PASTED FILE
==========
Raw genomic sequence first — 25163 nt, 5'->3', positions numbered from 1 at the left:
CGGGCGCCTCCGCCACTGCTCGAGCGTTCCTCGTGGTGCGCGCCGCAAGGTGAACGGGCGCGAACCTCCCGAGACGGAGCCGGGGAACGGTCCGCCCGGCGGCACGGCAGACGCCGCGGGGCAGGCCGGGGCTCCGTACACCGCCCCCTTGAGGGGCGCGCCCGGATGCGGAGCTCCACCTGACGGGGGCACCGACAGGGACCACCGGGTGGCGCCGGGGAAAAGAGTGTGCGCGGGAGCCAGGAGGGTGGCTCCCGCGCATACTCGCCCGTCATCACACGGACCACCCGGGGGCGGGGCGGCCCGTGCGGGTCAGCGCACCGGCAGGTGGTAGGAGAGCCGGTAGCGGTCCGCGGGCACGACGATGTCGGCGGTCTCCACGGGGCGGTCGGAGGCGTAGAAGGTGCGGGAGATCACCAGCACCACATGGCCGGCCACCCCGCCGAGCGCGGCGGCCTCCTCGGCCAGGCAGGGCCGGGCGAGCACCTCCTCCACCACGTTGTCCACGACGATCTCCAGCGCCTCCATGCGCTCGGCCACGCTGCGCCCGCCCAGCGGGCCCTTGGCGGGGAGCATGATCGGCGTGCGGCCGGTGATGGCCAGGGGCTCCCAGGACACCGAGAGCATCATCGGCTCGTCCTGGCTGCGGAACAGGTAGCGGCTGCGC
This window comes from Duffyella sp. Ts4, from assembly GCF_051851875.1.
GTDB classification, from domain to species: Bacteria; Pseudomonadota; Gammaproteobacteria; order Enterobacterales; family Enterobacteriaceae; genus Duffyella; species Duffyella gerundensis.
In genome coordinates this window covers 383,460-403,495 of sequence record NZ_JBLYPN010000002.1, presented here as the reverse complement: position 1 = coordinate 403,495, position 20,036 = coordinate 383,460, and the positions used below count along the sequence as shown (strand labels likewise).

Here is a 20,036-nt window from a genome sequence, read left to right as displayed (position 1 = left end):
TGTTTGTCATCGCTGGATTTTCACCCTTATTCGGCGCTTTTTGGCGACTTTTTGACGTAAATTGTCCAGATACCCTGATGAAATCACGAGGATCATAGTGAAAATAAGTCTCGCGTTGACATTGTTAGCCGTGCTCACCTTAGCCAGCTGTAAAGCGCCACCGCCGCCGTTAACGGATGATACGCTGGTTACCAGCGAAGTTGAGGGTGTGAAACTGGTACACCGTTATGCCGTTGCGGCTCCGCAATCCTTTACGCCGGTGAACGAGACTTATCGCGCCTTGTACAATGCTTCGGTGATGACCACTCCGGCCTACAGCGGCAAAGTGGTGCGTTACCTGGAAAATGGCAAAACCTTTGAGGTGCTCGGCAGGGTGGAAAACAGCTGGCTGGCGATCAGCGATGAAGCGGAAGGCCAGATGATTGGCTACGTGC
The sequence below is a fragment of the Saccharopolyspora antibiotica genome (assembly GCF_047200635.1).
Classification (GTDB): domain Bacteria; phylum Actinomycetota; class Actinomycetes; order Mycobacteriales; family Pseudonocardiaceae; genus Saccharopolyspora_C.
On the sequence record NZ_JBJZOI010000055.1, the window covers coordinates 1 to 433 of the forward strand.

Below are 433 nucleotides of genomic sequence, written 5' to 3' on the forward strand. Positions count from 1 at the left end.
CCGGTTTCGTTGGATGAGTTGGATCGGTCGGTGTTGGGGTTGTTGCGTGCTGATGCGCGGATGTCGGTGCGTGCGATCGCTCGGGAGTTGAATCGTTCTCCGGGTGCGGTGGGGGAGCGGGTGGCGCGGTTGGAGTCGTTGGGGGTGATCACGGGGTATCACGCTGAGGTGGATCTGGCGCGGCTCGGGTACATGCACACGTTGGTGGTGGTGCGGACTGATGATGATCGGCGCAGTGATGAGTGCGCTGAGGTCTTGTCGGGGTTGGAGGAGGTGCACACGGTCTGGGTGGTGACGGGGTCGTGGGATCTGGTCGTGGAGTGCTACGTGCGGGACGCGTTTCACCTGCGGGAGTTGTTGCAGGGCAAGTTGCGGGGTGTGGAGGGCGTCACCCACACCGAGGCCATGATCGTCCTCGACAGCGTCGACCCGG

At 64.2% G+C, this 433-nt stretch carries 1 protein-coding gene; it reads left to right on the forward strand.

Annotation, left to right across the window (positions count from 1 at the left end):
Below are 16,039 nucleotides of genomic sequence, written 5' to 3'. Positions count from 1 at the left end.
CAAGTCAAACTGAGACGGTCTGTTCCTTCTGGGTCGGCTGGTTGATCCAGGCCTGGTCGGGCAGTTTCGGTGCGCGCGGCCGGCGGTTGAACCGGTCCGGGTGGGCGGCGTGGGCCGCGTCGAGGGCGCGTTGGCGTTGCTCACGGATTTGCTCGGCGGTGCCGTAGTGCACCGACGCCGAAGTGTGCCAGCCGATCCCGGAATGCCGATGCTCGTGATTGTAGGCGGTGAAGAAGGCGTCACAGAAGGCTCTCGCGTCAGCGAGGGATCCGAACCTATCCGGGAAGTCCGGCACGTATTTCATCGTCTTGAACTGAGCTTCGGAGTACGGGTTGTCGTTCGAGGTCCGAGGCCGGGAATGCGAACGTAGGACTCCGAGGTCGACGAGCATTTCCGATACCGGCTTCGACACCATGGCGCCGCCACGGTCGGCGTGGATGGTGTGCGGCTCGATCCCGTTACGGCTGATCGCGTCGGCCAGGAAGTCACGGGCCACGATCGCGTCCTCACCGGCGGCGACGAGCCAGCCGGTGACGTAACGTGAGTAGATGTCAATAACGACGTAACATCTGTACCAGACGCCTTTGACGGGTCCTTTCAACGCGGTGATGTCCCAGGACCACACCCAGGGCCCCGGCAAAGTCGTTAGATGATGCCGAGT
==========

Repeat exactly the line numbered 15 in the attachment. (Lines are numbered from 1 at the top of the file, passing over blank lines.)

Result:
Below are 16,039 nucleotides of genomic sequence, written 5' to 3'. Positions count from 1 at the left end.